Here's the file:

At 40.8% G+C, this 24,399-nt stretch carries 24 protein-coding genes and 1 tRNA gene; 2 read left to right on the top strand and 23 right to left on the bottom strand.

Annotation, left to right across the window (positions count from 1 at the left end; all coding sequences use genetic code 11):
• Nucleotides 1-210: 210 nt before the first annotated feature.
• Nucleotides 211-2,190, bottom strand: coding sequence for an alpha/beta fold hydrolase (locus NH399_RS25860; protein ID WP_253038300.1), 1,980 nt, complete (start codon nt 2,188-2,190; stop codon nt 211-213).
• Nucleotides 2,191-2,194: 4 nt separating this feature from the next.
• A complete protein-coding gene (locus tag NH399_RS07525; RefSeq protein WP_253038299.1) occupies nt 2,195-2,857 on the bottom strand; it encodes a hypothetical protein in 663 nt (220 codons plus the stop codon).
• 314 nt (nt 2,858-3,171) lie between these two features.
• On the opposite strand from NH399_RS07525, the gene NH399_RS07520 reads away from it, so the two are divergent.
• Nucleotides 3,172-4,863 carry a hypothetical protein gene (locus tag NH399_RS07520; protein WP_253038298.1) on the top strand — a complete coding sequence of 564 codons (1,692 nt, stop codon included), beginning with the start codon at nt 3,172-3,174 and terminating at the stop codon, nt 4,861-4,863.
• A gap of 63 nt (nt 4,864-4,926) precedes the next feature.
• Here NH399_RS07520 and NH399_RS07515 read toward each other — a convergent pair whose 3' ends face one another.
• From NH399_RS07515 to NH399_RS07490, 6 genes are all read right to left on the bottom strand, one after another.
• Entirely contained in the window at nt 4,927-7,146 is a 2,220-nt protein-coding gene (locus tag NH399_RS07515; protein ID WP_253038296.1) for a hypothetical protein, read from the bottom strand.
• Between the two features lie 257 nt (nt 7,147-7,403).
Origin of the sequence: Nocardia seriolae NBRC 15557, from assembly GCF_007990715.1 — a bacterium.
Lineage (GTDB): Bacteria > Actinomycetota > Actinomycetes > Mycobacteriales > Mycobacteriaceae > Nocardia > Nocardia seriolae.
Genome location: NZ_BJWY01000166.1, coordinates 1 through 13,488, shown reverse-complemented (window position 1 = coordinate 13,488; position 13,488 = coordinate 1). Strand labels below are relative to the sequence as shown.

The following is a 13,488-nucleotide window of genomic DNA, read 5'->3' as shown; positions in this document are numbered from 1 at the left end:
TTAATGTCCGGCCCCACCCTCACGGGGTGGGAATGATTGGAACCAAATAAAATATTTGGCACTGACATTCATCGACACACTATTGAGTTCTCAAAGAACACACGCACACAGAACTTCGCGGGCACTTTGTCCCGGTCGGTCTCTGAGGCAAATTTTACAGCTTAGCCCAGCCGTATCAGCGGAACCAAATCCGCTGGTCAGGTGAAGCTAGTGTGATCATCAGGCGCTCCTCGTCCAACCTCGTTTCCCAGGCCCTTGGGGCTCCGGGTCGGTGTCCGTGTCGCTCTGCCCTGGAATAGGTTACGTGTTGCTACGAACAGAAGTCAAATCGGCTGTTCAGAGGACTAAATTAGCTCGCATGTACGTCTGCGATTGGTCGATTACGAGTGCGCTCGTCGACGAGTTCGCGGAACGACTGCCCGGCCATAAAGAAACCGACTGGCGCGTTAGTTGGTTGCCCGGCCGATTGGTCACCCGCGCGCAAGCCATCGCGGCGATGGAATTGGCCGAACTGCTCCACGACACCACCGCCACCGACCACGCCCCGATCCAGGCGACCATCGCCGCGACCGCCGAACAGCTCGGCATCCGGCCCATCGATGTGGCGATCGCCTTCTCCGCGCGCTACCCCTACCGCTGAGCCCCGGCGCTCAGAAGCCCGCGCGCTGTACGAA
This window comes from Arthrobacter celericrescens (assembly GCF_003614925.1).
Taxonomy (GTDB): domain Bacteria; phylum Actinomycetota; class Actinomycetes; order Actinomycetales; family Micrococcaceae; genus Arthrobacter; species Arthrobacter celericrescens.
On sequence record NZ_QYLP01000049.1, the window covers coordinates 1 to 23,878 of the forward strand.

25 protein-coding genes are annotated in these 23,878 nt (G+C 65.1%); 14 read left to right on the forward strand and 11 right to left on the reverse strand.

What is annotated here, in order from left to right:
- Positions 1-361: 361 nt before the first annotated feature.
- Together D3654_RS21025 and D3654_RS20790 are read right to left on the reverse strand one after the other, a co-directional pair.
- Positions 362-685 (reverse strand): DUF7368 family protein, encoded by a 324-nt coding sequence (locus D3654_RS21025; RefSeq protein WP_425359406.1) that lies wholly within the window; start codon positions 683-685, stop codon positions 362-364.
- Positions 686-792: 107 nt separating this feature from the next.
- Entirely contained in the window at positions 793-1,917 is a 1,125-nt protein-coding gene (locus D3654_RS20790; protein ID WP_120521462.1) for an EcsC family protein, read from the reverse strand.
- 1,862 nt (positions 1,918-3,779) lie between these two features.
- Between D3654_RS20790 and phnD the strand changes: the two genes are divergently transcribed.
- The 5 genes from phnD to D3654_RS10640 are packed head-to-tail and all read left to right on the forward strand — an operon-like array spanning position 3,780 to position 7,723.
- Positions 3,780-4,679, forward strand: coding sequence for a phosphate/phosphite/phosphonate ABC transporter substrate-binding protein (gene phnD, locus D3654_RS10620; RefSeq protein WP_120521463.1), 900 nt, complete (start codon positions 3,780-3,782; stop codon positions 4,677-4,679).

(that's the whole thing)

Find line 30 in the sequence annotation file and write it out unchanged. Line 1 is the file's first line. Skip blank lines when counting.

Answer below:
- 1,862 nt (positions 1,918-3,779) lie between these two features.